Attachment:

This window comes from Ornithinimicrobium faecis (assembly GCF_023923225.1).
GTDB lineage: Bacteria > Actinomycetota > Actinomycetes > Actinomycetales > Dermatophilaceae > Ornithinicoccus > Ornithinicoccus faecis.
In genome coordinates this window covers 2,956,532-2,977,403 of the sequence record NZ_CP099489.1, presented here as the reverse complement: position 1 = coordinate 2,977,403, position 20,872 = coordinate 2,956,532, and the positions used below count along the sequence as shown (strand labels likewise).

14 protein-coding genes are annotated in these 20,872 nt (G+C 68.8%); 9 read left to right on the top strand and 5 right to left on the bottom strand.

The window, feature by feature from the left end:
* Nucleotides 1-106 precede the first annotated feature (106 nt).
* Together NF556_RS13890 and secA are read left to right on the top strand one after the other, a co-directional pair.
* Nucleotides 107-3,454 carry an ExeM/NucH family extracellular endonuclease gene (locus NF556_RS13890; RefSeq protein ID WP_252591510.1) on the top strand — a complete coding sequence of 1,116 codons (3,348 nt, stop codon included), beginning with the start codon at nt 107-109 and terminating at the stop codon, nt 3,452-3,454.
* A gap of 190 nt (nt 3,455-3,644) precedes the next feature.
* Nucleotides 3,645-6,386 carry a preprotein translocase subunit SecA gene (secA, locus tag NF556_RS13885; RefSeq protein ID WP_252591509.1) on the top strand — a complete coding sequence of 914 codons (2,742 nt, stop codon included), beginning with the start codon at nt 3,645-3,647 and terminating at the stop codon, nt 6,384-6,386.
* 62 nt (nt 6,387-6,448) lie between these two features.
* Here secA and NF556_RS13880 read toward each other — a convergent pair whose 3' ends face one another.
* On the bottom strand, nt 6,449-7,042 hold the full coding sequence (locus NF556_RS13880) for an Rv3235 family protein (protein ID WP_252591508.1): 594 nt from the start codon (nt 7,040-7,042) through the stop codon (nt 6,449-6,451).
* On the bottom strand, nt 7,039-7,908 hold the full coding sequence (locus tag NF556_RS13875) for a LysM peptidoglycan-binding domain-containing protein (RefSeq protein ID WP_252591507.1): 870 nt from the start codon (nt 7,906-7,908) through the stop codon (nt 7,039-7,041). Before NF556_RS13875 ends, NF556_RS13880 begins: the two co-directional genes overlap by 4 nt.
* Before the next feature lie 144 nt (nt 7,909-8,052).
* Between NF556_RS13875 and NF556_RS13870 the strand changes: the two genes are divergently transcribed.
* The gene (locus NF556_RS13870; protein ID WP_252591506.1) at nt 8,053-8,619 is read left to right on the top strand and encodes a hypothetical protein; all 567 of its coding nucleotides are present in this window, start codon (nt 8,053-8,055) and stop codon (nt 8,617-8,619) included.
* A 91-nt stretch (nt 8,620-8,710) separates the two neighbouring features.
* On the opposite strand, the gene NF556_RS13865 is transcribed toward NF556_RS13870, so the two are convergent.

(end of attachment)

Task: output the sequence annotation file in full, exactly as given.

This window comes from Ornithinimicrobium faecis (assembly GCF_023923225.1).
GTDB lineage: Bacteria > Actinomycetota > Actinomycetes > Actinomycetales > Dermatophilaceae > Ornithinicoccus > Ornithinicoccus faecis.
In genome coordinates this window covers 2,956,532-2,977,403 of the sequence record NZ_CP099489.1, presented here as the reverse complement: position 1 = coordinate 2,977,403, position 20,872 = coordinate 2,956,532, and the positions used below count along the sequence as shown (strand labels likewise).

14 protein-coding genes are annotated in these 20,872 nt (G+C 68.8%); 9 read left to right on the top strand and 5 right to left on the bottom strand.

The window, feature by feature from the left end:
* Nucleotides 1-106 precede the first annotated feature (106 nt).
* Together NF556_RS13890 and secA are read left to right on the top strand one after the other, a co-directional pair.
* Nucleotides 107-3,454 carry an ExeM/NucH family extracellular endonuclease gene (locus NF556_RS13890; RefSeq protein ID WP_252591510.1) on the top strand — a complete coding sequence of 1,116 codons (3,348 nt, stop codon included), beginning with the start codon at nt 107-109 and terminating at the stop codon, nt 3,452-3,454.
* A gap of 190 nt (nt 3,455-3,644) precedes the next feature.
* Nucleotides 3,645-6,386 carry a preprotein translocase subunit SecA gene (secA, locus tag NF556_RS13885; RefSeq protein ID WP_252591509.1) on the top strand — a complete coding sequence of 914 codons (2,742 nt, stop codon included), beginning with the start codon at nt 3,645-3,647 and terminating at the stop codon, nt 6,384-6,386.
* 62 nt (nt 6,387-6,448) lie between these two features.
* Here secA and NF556_RS13880 read toward each other — a convergent pair whose 3' ends face one another.
* On the bottom strand, nt 6,449-7,042 hold the full coding sequence (locus NF556_RS13880) for an Rv3235 family protein (protein ID WP_252591508.1): 594 nt from the start codon (nt 7,040-7,042) through the stop codon (nt 6,449-6,451).
* On the bottom strand, nt 7,039-7,908 hold the full coding sequence (locus tag NF556_RS13875) for a LysM peptidoglycan-binding domain-containing protein (RefSeq protein ID WP_252591507.1): 870 nt from the start codon (nt 7,906-7,908) through the stop codon (nt 7,039-7,041). Before NF556_RS13875 ends, NF556_RS13880 begins: the two co-directional genes overlap by 4 nt.
* Before the next feature lie 144 nt (nt 7,909-8,052).
* Between NF556_RS13875 and NF556_RS13870 the strand changes: the two genes are divergently transcribed.
* The gene (locus NF556_RS13870; protein ID WP_252591506.1) at nt 8,053-8,619 is read left to right on the top strand and encodes a hypothetical protein; all 567 of its coding nucleotides are present in this window, start codon (nt 8,053-8,055) and stop codon (nt 8,617-8,619) included.
* A 91-nt stretch (nt 8,620-8,710) separates the two neighbouring features.
* On the opposite strand, the gene NF556_RS13865 is transcribed toward NF556_RS13870, so the two are convergent.